The evangelical claim, buttressed by the sensibility of a reformed theological outlook asserts that the Bible has its own capacity to speak the truth to the human condition. Thus, while other resources are ministerially essential, the Bible is magisterially the single most authoritative source to draw on in the human quest to be in relationship to God. This requires personal engagement in a deep and continuous exploration of the biblical riches, and a drawing on as well, of a broad range of theological resources from the immeasurable repository of the Christian past. This claim is faith based all the way down. Nonetheless, it is a firm (ideally, unswerving) belief despite the inevitable doubts, that Christ is the way, the truth, and the life without equivocation and remainder. This faith in the biblically-revealed God is something that cannot be proved by reason even as much explanation can, and needs to be given. It can only be lived, experienced, and then only partially known in a mirror, dimly and shared with others via the fragileness of our earthen vessels.
Thus, while the Bible is very much a human document, more fundamentally, it is the Word of God, which has the capacity to convey to modern people, a message very foreign to contemporary presuppositions, which, nonetheless speaks to the core of the human condition. The Bible (in principle, all of it) does speak but it takes faith and a willingness to work with the text, which even then requires the illumination of grace to experience something of the awesomeness of God that engagement with the text can provoke. I frame this discussion within the circumference of two scriptures:
“The secret things belong to the Lord Our God, but those things which are revealed belong to us and our children forever, that we may do all the words of the law” (Deuteronomy 29:29).
“All Scripture is given by inspiration of God, and is profitable for doctrine, for reproof, for correction, for instruction, in righteousness that the man of God be complete, thoroughly equipped for every good work” (2 Timothy 3:16-17).
I conclude by a call to read the Word sacramentally, in faith, seeking God’s face in every effort to understand, to “lean not onto thy own understanding,” but on every word that proceedeth from the mouth of God. “My son, keep my words and treasure my commands within you… Bind them on your fingers; write them on the tablets of your heart” (Proverbs 7: 3). “For they are life to those who find them and health to all their flesh” (Proverbs 5: 21b). “My son, give attention to my words; incline your ear to my sayings. Do not let them depart from your eyes” Proverbs 4: 20-21a). Trust in the Lord with all your heart, and lead not on your on understanding; in all your ways acknowledge Him, and He shall direct their paths (Proverbs 3: 5-6). There is no finer christological statement than that found throughout the Gospel of John, Paul’s letter to the Romans, and The Letter to the Hebrews.
And more, much more—the meditations of the Psalms, the teaching of Proverbs, the deep respect for the law in Deuteronomy, the ethical high point of true Christianity in Christ’s Sermon on the Mount in Matthew, the definition of Christ as the lowly servant in Philippians, of whom, for that very reason every knee “should bow” and “every tongue should confess that Jesus Christ is Lord, to the glory of God the Father” (2: 10-11). And then there are the many parables of Jesus, and more, much more on the unfathomable treasure of the biblical revelation.
I do not discount the value of other ways, whether secular and religious. There is much to gain through study and the gaining of critical experience of many things. Not, however, to the point that one loses or even diminishes the most important thing—that “hidden treasure in a field,” which costs nothing short of everything that one possesses. Thus, “unless one is born again, he cannot see the kingdom of God” (John 3:3). This, in the most fundamental sense, is the cost of faith, which, while we never fully succeed in achieving, our striving toward the mark, in faith, is our due calling. While the spirit bloweth where it will, if we hear the prompting of God on our hearts today we are called upon to open the door.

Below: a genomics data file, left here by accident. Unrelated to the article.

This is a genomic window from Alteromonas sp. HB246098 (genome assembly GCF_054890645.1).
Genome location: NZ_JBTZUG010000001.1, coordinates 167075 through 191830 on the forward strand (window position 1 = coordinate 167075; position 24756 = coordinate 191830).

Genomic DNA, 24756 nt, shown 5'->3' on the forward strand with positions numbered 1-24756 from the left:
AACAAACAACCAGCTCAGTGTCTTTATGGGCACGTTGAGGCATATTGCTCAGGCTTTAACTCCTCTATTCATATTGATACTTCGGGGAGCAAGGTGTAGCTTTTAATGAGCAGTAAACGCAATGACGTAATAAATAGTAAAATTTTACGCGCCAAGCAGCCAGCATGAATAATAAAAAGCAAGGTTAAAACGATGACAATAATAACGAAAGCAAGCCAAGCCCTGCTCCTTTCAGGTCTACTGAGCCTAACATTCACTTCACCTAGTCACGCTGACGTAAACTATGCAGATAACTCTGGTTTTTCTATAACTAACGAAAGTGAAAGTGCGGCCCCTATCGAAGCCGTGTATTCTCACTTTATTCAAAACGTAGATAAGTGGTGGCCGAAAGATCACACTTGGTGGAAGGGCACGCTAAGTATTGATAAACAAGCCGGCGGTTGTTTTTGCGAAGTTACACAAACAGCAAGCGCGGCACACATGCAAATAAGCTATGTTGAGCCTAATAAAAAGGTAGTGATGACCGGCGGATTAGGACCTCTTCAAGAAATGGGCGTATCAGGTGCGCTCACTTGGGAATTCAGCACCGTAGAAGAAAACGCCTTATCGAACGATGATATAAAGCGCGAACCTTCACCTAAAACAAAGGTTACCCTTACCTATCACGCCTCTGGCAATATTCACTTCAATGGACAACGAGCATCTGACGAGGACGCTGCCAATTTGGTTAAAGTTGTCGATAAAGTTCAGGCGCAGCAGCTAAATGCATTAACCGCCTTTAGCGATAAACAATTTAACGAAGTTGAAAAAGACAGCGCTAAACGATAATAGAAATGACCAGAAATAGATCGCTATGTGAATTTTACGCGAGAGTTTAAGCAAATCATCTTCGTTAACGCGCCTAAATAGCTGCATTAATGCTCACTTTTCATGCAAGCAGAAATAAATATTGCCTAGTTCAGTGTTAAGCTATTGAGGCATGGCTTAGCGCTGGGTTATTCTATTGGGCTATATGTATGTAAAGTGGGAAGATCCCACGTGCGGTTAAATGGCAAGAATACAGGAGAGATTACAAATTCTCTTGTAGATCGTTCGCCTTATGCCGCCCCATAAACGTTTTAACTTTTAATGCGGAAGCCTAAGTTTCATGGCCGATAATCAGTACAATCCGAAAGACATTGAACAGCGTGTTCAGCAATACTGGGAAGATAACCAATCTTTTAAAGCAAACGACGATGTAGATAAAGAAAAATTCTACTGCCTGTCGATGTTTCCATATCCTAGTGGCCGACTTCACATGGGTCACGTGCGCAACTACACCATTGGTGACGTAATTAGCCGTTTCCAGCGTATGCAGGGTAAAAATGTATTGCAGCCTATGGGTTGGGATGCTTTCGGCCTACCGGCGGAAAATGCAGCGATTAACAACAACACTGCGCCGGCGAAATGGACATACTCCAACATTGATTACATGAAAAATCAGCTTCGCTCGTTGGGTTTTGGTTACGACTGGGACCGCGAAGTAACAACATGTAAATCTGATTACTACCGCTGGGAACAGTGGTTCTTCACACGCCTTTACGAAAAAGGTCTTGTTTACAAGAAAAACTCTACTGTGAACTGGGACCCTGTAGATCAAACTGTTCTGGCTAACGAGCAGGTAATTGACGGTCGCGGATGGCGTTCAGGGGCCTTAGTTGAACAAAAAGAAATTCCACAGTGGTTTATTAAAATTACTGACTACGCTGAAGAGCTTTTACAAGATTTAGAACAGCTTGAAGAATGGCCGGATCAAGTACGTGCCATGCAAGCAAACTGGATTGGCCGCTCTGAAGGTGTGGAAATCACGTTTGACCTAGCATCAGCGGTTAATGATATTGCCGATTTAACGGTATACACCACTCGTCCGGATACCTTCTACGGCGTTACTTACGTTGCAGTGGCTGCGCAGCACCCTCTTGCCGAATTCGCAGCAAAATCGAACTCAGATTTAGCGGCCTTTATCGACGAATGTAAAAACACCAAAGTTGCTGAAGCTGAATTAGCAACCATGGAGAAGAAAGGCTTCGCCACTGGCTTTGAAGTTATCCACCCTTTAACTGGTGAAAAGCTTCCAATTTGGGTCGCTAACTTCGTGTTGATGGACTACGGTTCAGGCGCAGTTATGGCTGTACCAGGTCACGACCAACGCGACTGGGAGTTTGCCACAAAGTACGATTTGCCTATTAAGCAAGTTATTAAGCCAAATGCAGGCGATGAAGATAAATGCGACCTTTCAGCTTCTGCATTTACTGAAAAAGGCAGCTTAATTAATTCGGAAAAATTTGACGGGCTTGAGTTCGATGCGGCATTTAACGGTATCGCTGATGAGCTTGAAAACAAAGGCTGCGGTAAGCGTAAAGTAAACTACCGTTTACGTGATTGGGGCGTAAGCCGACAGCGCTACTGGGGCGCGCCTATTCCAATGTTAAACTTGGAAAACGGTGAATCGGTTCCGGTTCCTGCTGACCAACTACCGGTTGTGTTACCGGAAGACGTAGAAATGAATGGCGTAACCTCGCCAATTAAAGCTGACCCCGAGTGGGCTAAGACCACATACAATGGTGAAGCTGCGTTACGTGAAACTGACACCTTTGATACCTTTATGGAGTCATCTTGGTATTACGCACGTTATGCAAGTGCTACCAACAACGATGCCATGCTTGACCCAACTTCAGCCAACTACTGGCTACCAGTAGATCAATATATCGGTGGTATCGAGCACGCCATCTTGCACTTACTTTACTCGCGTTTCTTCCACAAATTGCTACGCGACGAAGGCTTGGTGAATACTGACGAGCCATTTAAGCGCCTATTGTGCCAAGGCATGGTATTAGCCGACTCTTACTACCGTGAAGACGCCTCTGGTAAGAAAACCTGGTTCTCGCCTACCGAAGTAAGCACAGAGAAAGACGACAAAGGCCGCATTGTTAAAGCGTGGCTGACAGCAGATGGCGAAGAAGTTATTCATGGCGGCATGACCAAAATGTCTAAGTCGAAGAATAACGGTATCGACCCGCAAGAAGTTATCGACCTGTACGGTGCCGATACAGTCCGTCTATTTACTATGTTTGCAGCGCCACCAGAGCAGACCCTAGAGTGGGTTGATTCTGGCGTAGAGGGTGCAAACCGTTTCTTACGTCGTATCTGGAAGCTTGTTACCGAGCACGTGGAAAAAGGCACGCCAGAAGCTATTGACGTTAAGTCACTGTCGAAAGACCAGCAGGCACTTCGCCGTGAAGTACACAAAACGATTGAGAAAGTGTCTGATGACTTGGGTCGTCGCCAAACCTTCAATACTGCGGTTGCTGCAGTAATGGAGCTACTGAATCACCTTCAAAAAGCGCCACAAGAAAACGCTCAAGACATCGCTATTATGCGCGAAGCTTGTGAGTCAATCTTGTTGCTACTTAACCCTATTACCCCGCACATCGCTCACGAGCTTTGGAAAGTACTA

One can either take the Bible as literature or metaphor, viewing it as essentially a creation of the human imagination, or one can, without denying the human construction of this text, appreciate it more fundamentally as the Word of God. Both choices, which are only partially in our power to embrace, have profound consequences. All things considered, I place my faith on the latter, which needs to be preached, taught, and expounded upon in and out of season with depth, subtlety, humility, but also with much boldness. This includes the effort to explain in language other than that used in the Bible.
Nonetheless, the dogmatics of faith takes priority over the important, but secondary work of apologetic explanation, lest the rationale become the basis for the interpretation itself even within the household of faith. Any reformation of mainline Protestantism needs to go and do likewise lest it lose its soul in the vain effort to be “relevant.”
In the stance of faith seeking knowledge we use all that is at our disposal to explain what it is we do believe. Paul’s sermon to the Athenians (Acts 17) serves as a model, though it needs to be added that Paul was not particularly effective among the Athenian philosophers of his day. Paul Tillich’s effort at correlation may be highly imaginative and his life on the boundary very tempting. For those who seek that path (including myself in another life time, and still at some level, my “shadow voice”) I not only wish them well. I look forward to the fruit of such work.
I believe, however, that another highway is called for. This is the reformation highway with all the tools of modern scholarship and sensibility available, but with also, all the resources as well as 2000 years of tradition at our disposal in the difficult, but essential work of revitalizing a deep respect for the Bible as the Word of God in our mainline churches. With the grace of God I have put my hand to the plough to take on such work.
Here I stand.